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SS Duncan L. Clinch
Career (United States)
Name: Duncan L. Clinch
Namesake: Duncan L. Clinch
Ordered: as type (EC2-S-C1) hull, MC hull 2378
Builder: J.A. Jones Construction, Brunswick, Georgia
Cost: $941.295[1]
Yard number: 163
Way number: 5
Laid down: 22 August 1944
Launched: 6 October 1944
Sponsored by: Mrs. Harry B. Vickers
Completed: 20 October 1944
Identification:
  • Call Signal: KSZU
  • ICS Kilo.svgICS Sierra.svgICS Zulu.svgICS Uniform.svg[1]
Fate: Struck a mine near Le Havre, France, 23 December 1945
Status: Declared constructive total loss (CTL)
General characteristics [2]
Class & type:
  • Liberty ship
  • type EC2-S-C1, standard
Tonnage:
  • 10,865 LT DWT
  • 7,176 GRT
  • Displacement:
  • 3,380 long tons (3,434 t) (light)
  • 14,245 long tons (14,474 t) (max)
  • Length: 441 ft 6 in (135 m)
    Beam: 56 ft 10.75 in (17.3419 m)
    Draft: 27 ft 9.25 in (8.4646 m)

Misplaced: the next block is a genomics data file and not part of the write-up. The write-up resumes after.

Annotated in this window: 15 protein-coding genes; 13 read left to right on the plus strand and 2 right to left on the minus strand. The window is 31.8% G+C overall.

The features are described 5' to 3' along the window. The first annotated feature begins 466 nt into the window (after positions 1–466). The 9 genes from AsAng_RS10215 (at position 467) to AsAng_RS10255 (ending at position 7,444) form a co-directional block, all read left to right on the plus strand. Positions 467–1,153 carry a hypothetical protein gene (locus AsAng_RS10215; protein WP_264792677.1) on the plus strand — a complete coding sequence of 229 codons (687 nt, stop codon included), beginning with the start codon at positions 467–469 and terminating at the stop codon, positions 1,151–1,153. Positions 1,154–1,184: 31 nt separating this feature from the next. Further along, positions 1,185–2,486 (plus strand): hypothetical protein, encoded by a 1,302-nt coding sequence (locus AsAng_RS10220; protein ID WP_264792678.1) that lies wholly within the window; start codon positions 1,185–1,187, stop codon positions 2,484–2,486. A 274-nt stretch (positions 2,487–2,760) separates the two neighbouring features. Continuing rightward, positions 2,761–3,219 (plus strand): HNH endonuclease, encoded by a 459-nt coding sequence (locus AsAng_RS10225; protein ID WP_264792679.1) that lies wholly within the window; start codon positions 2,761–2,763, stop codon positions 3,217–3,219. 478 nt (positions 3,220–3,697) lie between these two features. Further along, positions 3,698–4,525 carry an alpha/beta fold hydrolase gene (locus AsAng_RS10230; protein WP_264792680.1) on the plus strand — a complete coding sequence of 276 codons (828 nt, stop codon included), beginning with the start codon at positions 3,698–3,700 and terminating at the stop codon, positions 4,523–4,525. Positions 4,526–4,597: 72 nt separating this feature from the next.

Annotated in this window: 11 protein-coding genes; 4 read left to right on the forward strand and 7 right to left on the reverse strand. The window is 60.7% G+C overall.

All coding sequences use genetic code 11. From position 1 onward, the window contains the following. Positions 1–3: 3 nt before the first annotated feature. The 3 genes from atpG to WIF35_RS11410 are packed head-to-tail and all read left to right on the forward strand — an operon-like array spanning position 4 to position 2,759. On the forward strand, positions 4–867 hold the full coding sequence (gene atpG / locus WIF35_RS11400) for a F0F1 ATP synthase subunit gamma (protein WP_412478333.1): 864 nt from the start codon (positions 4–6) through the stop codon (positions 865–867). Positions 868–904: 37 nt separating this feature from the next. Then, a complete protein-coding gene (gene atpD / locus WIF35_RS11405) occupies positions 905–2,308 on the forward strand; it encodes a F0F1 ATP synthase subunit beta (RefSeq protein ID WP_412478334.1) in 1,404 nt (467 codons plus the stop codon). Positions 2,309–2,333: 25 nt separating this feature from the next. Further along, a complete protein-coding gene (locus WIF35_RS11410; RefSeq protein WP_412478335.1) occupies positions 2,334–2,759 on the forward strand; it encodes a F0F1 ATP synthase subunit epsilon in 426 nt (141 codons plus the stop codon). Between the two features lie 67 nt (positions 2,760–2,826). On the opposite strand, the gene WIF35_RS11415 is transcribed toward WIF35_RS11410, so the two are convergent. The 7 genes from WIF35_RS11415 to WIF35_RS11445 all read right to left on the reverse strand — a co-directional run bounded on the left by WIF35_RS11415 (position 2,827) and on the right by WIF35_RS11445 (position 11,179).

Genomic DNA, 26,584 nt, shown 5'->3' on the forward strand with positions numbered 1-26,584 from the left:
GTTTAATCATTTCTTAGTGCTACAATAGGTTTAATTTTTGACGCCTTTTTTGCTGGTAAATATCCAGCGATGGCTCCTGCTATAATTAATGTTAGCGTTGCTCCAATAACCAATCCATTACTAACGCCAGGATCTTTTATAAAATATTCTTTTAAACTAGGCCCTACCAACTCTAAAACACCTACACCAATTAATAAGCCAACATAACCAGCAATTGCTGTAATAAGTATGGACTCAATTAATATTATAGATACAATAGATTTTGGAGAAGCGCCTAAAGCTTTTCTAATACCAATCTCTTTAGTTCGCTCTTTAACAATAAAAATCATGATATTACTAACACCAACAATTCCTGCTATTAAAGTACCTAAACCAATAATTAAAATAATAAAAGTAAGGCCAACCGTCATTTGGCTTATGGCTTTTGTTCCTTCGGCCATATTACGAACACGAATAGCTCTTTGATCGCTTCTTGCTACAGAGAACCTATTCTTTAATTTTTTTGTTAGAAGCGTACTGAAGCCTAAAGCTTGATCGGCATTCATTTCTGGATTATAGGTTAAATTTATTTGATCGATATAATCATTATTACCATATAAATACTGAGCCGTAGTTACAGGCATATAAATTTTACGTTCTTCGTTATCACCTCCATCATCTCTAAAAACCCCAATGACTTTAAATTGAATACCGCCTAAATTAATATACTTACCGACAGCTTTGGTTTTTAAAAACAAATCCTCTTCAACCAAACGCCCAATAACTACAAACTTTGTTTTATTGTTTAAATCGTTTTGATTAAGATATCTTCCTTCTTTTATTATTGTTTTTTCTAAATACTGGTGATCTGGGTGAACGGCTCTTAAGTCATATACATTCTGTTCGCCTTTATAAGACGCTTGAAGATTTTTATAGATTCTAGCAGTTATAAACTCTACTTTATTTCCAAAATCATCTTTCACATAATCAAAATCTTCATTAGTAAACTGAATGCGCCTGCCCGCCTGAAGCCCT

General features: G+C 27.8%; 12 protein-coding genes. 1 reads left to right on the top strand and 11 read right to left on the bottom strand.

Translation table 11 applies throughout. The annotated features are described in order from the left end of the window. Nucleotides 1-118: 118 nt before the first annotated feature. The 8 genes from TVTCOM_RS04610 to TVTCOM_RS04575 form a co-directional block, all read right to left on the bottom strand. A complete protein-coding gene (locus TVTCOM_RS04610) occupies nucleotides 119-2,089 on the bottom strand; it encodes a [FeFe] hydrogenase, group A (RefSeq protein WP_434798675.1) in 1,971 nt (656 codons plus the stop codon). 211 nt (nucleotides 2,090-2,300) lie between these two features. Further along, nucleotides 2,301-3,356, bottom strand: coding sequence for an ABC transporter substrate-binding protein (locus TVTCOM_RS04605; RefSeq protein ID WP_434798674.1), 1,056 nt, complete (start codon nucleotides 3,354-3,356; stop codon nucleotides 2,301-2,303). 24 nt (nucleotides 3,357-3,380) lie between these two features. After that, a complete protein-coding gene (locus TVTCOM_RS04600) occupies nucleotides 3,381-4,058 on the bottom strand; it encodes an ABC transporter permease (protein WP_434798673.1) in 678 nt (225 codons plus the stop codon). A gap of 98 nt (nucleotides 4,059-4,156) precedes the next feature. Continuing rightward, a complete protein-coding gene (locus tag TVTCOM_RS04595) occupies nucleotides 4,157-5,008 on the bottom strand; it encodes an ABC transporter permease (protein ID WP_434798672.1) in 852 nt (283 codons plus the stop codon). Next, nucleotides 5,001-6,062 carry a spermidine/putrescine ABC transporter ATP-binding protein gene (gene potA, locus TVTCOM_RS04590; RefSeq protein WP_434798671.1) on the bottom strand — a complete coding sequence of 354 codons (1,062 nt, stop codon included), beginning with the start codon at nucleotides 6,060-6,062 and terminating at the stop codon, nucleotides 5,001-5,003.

Installed power:
    • 2 × Oil fired 450 °F (232 °C) boilers, operating at 220 psi (1,500 kPa)
    • 2,500 hp (1,900 kW)
    Propulsion:
  • 2 × oil-fired boilers
  • 1 × triple-expansion steam engine, 2,500 horsepower (1,900 kW) (manufactured by Hamilton Engine Co., Hamilton, Ohio)
  • 1 × screw propeller
  • Speed: 11.5 knots (21.3 km/h)
    Capacity: 10,800 long tons deadweight (DWT)
    Complement: 41
    Armament:
    • Stern-mounted 4"/50 caliber (102 mm) gun for use against surfaced submarines
    • variety of anti-aircraft guns

    SS Duncan L. Clinch was a Liberty ship built in the United States during World War II. She was named after Duncan L. Clinch, an American army officer and a commander during the First Seminole War and Second Seminole Wars. He also served in the United States House of Representatives, representing Georgia.

    Construction

    Duncan L. Clinch was laid down on 22 August 1944, under a Maritime Commission (MARCOM) contract, MC hull 2378, by J.A. Jones Construction, Brunswick, Georgia; she was sponsored by Mrs. Harry B. Vickers, and launched on 6 October 1944.[3][1]

    History

    She was allocated to American Export Lines, Inc., on 20 October 1944. On 23 December 1945, she struck a mine, two miles (3.2 km) west of Le Havre, France. She was declared a constructive total loss (CTL) the same day.[4][5]

    References

    Bibliography


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